Congratulation! You’ve finally found your first property and you’re excited to see if this one will be THE ONE that is going to start you on your investing career. But wait – how do you “run the numbers” and what are you looking for? That’s what more than one investor has asked when just starting out.
Important Real Estate Terms – The Basics
DEFINITION: “Run the numbers” is simply doing your due diligence and analyzing the real estate transaction as an investor does.
To start analyzing a property, you want to do a complete review of the subject property as well as run comps for other properties in your market area.
When searching for comparables, look for properties that are in the same current condition as the one you are looking at that sold within the last 6 to 12 months. Also look at properties that sold or are currently on the market that have been repaired and renovated. Both sets of data are important.
Real Estate Formulas
How to estimate ARV – As we mentioned earlier, ARV is the After Repair Value – what the home is worth after it’s renovated.
By using the comps that you found, you will be able to determine a reasonable value for the property once your scope of work is completed. If you can, it would be a good idea to personally view properties on the market as well.
How to estimate repairs – I have no idea what it costs to renovate a home! Well, that’s not an uncommon thought for someone just starting out. Finding contractors and experts is possible in your area. Talk with your lender, Home Depot or Lowe’s personnel, friends and family. In addition, there’s online resources as well.
By using these resources you’ll be able to meet and find some individuals or companies that can give you estimates for the scope of work you are considering.
What kind of a return are you looking for? 65% or 70% or 75% ARV
You will hear investors say that they are looking for something at 65%, 70% or 75% of ARV. And it’s a basic math equation. What that means is that they are looking to be “all in” at that percentage.
DEFINITION: “All in” means that all costs and expenses for the project will not exceed the percentage set. That percentage can be 65%, 70% or 75% depending upon the investor and the property. All costs and expenses include: Acquisition and sale costs, holding costs to include insurance and taxes, repairs, renovations, landscaping, transaction fees, utilities including water and sewer, bank fees and charges – literally all expenses that were incurred to acquire, complete and sell the property.
For example – a home is worth $200k … the investor wants to be all in at $130k, $140k, $150k, depending upon the percentage that they’ve chosen for the subject property.
How to calculate MAO – maximum allowable offer. So, how do we work the numbers to determine the offer we’re willing to make?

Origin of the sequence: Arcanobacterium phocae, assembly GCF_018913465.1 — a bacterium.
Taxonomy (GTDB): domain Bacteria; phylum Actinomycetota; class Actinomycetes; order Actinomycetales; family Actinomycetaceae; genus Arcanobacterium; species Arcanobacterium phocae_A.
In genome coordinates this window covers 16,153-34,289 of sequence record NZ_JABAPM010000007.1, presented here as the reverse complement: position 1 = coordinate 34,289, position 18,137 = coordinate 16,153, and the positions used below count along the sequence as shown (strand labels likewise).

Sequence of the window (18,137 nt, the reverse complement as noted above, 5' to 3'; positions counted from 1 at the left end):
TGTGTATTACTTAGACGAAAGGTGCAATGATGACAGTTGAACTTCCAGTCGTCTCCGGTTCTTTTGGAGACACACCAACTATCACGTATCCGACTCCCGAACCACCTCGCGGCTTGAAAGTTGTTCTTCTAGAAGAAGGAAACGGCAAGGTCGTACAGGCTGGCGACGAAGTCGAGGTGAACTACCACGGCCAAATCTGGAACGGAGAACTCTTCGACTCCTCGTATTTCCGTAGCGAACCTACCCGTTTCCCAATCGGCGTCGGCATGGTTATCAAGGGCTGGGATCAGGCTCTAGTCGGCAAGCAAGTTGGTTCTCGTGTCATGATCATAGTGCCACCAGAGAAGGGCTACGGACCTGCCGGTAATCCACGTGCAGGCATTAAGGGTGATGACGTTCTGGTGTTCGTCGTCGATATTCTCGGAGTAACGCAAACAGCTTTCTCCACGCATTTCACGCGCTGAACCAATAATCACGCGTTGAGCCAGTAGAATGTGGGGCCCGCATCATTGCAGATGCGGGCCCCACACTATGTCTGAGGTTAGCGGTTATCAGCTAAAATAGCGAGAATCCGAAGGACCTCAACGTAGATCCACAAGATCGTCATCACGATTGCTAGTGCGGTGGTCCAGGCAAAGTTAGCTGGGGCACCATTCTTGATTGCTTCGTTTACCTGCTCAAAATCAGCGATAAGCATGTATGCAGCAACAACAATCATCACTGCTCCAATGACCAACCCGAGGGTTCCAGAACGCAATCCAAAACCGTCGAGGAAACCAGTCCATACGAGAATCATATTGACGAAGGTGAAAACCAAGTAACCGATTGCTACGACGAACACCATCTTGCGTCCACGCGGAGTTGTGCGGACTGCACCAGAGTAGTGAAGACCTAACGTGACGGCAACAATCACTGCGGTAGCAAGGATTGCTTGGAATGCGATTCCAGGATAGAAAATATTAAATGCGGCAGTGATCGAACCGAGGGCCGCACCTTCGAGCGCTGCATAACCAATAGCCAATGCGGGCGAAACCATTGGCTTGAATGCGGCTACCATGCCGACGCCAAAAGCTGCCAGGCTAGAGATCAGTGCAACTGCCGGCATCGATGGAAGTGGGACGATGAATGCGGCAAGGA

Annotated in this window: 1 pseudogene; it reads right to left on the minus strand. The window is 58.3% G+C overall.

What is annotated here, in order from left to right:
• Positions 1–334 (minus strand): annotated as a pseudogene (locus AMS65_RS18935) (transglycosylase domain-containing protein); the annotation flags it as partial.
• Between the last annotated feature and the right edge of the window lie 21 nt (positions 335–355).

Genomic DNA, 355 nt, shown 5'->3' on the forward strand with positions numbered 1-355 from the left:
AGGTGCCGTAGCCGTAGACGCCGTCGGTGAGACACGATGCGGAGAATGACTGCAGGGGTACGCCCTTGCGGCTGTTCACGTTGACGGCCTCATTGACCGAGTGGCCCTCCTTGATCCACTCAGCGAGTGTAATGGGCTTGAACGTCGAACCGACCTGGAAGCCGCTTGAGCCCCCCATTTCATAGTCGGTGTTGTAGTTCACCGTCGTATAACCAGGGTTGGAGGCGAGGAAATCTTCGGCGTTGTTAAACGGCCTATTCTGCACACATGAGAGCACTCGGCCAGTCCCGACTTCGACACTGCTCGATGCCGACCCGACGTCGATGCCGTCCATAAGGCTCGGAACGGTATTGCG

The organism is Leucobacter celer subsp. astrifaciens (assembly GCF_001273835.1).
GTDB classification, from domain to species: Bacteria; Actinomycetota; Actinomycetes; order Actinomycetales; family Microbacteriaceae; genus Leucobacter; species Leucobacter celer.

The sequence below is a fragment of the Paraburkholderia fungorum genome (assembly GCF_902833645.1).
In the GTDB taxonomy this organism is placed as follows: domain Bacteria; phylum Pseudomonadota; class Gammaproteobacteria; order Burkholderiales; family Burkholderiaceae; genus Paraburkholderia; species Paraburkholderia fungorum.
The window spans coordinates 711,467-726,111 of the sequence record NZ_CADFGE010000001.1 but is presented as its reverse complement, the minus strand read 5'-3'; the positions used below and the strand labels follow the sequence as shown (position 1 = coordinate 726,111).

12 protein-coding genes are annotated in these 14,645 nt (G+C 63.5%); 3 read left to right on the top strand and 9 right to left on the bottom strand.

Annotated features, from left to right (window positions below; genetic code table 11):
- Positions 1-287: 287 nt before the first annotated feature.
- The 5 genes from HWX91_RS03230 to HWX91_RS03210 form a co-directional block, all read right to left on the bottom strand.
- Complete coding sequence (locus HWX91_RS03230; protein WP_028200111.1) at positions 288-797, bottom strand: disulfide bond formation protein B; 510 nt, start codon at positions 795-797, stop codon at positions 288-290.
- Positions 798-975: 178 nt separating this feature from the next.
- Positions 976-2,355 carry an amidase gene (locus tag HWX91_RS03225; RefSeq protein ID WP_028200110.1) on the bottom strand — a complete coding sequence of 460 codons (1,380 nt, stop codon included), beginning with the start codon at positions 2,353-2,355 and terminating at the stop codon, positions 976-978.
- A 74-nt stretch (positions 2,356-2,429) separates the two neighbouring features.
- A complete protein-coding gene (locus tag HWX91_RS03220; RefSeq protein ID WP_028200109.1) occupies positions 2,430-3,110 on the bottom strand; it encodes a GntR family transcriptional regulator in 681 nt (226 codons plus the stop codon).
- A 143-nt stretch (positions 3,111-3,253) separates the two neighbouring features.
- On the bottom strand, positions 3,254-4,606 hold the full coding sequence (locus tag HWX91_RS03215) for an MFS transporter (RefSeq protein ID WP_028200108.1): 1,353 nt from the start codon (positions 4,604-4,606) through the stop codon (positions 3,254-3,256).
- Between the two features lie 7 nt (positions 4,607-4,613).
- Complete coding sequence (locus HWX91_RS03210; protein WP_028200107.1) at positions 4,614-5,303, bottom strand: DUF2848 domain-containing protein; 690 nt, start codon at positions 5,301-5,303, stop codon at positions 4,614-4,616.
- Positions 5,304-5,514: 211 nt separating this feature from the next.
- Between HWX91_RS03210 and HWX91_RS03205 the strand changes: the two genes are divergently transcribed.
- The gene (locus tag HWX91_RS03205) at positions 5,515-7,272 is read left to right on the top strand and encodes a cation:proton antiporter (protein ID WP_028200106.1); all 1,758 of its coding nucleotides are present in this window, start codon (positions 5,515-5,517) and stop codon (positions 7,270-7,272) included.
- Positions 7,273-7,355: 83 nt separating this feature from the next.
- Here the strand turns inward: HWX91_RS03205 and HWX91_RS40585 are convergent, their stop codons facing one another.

To start with, the maximum allowable offer, or MAO, is the maximum price point in a real estate deal where you can realistically expect to get a profit while minimizing your risk of losing money in the transaction. If you go over your calculated MAO then you are likely to lose money and minimize your chances of pulling in even a small profit. While the MAO formula is designed to increase your positive results while minimizing risk, it’s not very helpful if you don’t estimate the value of your property and your repair costs accurately.
We start backwards from the ARV to get to the offer price based on the return you are looking for.
When you’re rehabbing a property, the formula would work like this:
ARV: After-repair value—what the property will is worth once you’ve completed the work.
0.7=70%: This is the percentage by which you reduce the ARV. As we noted above, it is your “all in” percentage. Depending on the property, pricing, your source of available funds, and area, it may vary. However, it is usually within the range of 65%-75%. (For more expensive homes and areas that are rising rapidly, the percentage can go above 75% slightly. For less expensive homes and slow growth areas, the percentage is likely to be around 65% and even a bit less.)
Repair Costs: The cost of the repairs that it will take to get the house from its current condition to its ARV.
Our example: You find a house that you can put under contract for $400,000. You know that comparable properties in the area, fixed up, are selling for $700,000. You also estimate that fixing up the property will cost $150,000.
Let’s work the formula.
($700,000 * 0.7)-$150,000
How to calculate the CAP rate – What is a CAP rate? It’s an abbreviation for capitalization rate.
If you prefer more of a passive income with cashflow properties, the CAP rate is the formula you would use to calculate the expected return on a real estate investment.
DEFINITION: The CAP rate, which is the abbreviation for capitalization rate, is the rate of return generated by an investment or real estate after expenses but excluding debt and interest expenses.
You can calculate the CAP rate of a property using the following formula:
CAP Rate = Annual Net Operating Income / Property Value
If you decide to look for properties that you want to buy and hold and collect the residual income from, you can use the CAP rate to compare properties to determine which options offer you the highest rate of return, all other factors being equal.
These are some of the basic financial terms you’ll hear investors and lenders use. You can find even more here. Understanding these important real estate terms as well as the real estate formulas is critical to your success. In addition, it will give you a leg up when it comes to finding the right piece of real estate for your next project.